When comparing a Roth 401(k) vs. a traditional 401(k), there are distinct withdrawal rules for each of these plans that may appeal to different employees. In a traditional plan, withdrawals are taxed as income in retirement, and may be penalized if taken before age 59½.

Alternatively, qualified distributions in a Roth 401(k) aren't taxed, provided that the individual is at least 59 ½ and has had the account for five years or more.

Deciding how to contribute

For most participants, the decision to contribute to a traditional or Roth 401(k) account is a matter of comparing taxes you are paying today with projected taxes in the future.

If participants are paying lower taxes today than they think they will be in the future, they should  consider contributing to a Roth 401(k). Alternatively, if taxes at retirement are projected to be lower than during the working years, pre-tax contributions may be a better option. Using a Roth 401(k), participants may pay more in taxes now, but may save more for retirement in the long run.

Roth 401(k) contribution limits

Both the traditional 401(k) and Roth 401(k) plans are subject to the same contribution limits: in 2024, participants can contribute a maximum of $23,000, with an additional catch-up contribution of $7,500 for those age 50 or over. While individuals may make both traditional 401(k) and Roth 401(k) contributions, the total amount they can contribute to both accounts cannot exceed the annual limit.

Offering both a Roth 401(k) and traditional 401(k)

Having a mix of taxable and non-taxable income sources in retirement has its benefits. Roth balances are not taxed upon withdrawal so even if participants are paying fairly high taxes, there may be potential to make use of a Roth benefit mid-career.

As always, situations vary, so consult a qualified investment advisor and tax planner whenever making financial plans.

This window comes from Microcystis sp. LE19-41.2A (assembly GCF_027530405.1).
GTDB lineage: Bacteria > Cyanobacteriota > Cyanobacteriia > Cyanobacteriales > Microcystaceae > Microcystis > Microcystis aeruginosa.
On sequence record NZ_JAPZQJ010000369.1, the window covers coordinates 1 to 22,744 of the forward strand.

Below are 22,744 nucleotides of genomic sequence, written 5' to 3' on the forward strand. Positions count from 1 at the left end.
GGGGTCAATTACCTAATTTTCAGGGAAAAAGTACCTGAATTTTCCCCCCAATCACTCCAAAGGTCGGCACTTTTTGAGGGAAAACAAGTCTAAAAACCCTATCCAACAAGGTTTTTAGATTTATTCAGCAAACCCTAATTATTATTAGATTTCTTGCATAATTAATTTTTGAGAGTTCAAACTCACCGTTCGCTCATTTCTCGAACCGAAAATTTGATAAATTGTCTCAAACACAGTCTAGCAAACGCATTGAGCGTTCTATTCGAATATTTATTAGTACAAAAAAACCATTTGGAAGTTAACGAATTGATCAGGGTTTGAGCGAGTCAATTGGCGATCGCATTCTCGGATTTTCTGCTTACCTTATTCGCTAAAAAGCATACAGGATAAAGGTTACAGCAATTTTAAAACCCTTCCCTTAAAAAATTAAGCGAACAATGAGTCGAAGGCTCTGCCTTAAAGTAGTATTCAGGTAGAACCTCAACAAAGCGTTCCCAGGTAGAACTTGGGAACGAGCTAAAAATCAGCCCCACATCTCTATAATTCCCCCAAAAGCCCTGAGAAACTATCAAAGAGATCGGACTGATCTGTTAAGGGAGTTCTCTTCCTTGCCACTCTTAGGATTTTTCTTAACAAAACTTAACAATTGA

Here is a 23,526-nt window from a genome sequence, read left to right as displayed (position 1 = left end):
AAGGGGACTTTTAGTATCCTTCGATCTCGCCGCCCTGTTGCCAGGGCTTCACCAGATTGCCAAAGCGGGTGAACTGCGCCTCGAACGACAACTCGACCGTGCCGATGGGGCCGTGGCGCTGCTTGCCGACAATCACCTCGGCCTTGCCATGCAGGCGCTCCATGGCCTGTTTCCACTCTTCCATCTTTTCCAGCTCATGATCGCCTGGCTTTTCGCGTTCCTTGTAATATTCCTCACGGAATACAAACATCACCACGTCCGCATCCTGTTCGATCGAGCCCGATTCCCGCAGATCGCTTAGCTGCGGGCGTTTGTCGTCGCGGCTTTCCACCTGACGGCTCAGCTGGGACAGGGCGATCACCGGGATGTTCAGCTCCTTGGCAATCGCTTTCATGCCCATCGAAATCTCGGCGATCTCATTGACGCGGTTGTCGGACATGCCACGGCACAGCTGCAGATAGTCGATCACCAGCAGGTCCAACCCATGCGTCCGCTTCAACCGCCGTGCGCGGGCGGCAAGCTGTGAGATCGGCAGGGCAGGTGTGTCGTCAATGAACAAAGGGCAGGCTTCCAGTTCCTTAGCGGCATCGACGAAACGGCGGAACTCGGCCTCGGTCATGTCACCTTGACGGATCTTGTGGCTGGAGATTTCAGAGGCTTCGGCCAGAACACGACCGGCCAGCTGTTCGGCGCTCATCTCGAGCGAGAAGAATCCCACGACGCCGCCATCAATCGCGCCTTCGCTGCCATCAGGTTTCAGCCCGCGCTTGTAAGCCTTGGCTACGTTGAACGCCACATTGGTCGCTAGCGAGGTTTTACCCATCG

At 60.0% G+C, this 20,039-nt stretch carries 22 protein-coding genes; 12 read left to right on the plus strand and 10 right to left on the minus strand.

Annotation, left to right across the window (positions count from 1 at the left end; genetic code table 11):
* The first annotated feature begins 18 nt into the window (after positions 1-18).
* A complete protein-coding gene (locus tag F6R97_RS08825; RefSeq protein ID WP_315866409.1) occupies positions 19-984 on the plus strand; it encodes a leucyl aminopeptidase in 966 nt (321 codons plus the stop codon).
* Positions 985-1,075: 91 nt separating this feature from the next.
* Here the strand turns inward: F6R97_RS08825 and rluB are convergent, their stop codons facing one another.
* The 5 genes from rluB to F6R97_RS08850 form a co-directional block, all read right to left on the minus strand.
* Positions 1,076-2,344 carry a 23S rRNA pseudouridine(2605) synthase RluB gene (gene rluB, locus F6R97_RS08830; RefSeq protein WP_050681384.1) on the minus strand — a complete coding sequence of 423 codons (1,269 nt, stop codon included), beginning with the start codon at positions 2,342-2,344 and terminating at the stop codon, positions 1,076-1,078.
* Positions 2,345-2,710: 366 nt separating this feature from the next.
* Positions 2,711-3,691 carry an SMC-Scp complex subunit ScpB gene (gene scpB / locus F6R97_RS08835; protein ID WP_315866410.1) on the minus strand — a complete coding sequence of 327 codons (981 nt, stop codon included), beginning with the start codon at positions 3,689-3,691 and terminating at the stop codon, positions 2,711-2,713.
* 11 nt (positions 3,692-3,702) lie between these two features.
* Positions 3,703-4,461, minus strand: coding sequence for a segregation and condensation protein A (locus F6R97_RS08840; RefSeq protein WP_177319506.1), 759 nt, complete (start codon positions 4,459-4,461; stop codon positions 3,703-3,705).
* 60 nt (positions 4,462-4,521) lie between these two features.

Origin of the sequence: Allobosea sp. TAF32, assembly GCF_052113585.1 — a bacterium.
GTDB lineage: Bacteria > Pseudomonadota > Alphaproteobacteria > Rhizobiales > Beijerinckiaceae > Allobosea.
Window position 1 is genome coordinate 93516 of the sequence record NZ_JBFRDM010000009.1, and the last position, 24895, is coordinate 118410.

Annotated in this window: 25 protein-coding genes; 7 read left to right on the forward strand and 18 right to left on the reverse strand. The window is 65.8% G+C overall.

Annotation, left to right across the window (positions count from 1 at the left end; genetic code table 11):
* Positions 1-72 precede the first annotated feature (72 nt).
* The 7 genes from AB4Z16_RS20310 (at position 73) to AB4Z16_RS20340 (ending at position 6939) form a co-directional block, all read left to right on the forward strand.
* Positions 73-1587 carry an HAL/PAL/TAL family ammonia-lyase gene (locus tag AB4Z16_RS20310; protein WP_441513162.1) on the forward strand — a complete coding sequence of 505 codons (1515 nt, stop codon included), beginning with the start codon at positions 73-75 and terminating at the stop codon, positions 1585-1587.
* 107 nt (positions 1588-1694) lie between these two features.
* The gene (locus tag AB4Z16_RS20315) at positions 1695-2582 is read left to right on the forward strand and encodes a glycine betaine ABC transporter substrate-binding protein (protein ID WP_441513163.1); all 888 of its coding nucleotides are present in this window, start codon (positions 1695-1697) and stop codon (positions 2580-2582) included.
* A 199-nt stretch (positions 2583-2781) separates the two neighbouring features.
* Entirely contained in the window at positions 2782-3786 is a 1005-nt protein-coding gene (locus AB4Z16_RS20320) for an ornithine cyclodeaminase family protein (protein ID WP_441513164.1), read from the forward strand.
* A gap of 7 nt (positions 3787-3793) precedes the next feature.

Can you still match with a Roth 401(k)?

Yes, matching is still applicable just like with a traditional 401(k). As an employer, you make contributions pre-tax and these funds will go in the taxable portion of the individual's  401(k). So, by contributing to Roth 401(k), participants will have some funds in the post-tax bucket and some in the pre-tax bucket.

Making the choice

Adding a Roth 401(k) option into your 401(k) plan may offer you and your employees the choice and flexibility you're looking for in your company's retirement benefits. When considering a Roth 401(k), it's important to do your research. Consult with retirement providers, as well as tax and financial advisors, who can help you find plan options that best fit your needs.


We can help you tackle business challenges like these Contact us today

* This content is for educational purposes only, is not intended to provide specific legal advice, and should not be used as a substitute for the legal advice of a qualified attorney or other professional. The information may not reflect the most current legal developments, may be changed without notice and is not guaranteed to be complete, correct, or up-to-date.

About Paychex

Paychex was founded over four decades ago to relieve the complexity of running a business and make our clients' lives easier, so they can focus on what matters most.

We provide: